I have several hundred started pullets that I need to sell locally over the next few weeks.
They are priced at $10 each, which is less than half our normal price.
Each week we will move the oldest chickens first and work our way down to the younger ones. Each week the birds get a week older. So for example, on Jul 26, 2021, we will have lots of 6 and 7 week olds and some 5 week olds.
IMPORTANT: When you place your order, choose the 5-6 week age group, and I’ll fill the order with the oldest birds I have.
If you want a lot of birds (“Lot” being more than 20), contact me directly and let’s see what we can do.
– Joe Claborn
Why am I selling them at half price?
A few days ago, we shipped chickens like we have just about every week for the past 10 years.
But this time our mail carrier sent me a text saying that the distribution center in Coppell (where we bring our chickens to ship) had sent them back.
Our mail carrier is a great lady and isn’t the cause of the problem at all. (I’ll get into the problem in more detail shortly). We have a wonderful friendship with her and even invited her to our son’s recent wedding. In her text message, she was very sorry, but could I please go and pick them up (otherwise she would have to carry 70 boxes in her mail truck).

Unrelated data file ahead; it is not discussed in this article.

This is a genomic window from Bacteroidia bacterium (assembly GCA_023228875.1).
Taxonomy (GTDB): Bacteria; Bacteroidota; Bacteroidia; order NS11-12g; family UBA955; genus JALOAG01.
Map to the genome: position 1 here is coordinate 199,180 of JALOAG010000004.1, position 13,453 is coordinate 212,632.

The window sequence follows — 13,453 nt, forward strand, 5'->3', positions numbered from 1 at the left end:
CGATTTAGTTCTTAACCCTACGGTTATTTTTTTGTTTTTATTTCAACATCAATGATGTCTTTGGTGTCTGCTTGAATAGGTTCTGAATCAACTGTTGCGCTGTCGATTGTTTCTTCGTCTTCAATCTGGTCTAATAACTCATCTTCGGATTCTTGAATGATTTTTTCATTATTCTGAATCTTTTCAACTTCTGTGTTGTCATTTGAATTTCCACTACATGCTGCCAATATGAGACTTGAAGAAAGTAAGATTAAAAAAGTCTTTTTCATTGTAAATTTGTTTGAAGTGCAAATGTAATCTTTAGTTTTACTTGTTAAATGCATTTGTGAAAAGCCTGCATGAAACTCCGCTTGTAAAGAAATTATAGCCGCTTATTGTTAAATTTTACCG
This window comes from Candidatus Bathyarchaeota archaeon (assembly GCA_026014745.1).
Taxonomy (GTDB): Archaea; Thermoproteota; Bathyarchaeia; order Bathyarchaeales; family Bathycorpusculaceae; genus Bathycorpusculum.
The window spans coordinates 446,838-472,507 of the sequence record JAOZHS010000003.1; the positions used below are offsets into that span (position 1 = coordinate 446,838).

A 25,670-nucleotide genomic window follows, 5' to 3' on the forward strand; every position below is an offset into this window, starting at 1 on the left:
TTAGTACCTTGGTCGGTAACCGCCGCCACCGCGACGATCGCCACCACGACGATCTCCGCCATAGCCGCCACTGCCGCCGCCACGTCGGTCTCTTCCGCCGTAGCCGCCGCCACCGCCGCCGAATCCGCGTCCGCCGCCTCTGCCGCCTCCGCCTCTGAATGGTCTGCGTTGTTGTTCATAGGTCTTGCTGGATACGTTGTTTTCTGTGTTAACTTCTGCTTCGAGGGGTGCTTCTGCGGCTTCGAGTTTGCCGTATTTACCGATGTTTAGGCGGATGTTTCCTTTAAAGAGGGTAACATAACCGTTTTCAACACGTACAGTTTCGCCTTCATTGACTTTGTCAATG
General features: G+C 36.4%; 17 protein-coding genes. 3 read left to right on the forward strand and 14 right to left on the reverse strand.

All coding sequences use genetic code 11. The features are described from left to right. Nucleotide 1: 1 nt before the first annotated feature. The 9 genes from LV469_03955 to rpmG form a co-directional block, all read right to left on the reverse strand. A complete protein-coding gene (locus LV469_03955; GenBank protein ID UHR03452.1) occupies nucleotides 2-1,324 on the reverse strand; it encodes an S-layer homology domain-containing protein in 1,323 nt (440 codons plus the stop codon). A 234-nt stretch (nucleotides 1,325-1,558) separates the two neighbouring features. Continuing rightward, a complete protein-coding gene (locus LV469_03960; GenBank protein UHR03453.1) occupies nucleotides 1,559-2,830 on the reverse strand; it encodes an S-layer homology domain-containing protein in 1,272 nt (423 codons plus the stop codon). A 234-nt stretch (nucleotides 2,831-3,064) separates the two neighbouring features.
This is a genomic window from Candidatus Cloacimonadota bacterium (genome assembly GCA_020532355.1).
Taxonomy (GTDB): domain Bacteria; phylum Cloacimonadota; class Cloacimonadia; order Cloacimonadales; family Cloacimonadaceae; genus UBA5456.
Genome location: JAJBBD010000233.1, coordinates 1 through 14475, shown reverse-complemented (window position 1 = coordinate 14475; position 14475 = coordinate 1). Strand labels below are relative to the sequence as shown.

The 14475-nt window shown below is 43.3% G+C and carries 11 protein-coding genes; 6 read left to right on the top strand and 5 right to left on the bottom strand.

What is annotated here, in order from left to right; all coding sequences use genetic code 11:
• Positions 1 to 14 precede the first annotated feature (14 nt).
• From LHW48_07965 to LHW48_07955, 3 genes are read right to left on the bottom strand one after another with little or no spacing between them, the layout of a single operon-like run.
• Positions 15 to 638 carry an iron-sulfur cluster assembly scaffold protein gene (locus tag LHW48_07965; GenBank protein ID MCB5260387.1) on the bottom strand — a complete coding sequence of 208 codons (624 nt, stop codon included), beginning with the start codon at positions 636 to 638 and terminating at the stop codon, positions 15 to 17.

So I did. I went and picked them up, brought them home, unpacked them, sorted and put them back into the brooders. Close to 200 chickens.
Why were they sent back?
Because the rarely-enforced postal regulations require “bio-mesh” on USPS Priority Express bird shipments. “Bio-mesh” is never defined anywhere. In the fall and spring, cheese cloth is what we used as a “bio-mesh”. But this time of year, with it so hot, we don’t want anything restricting air flow. So we leave it off.
Nothing new. We’ve done it this way for years. But now USPS is requiring the bio-mesh and won’t ship chickens without it.
All this to say, until it cools off – or until our ice-pack experiments result in something workable – we won’t be shipping birds. :-(.
In addition to the returned chickens, I have more in the brooder and more on the way. So that leaves me with more than 600 pullets that I need to sell locally within the next few weeks!
– Joe Claborn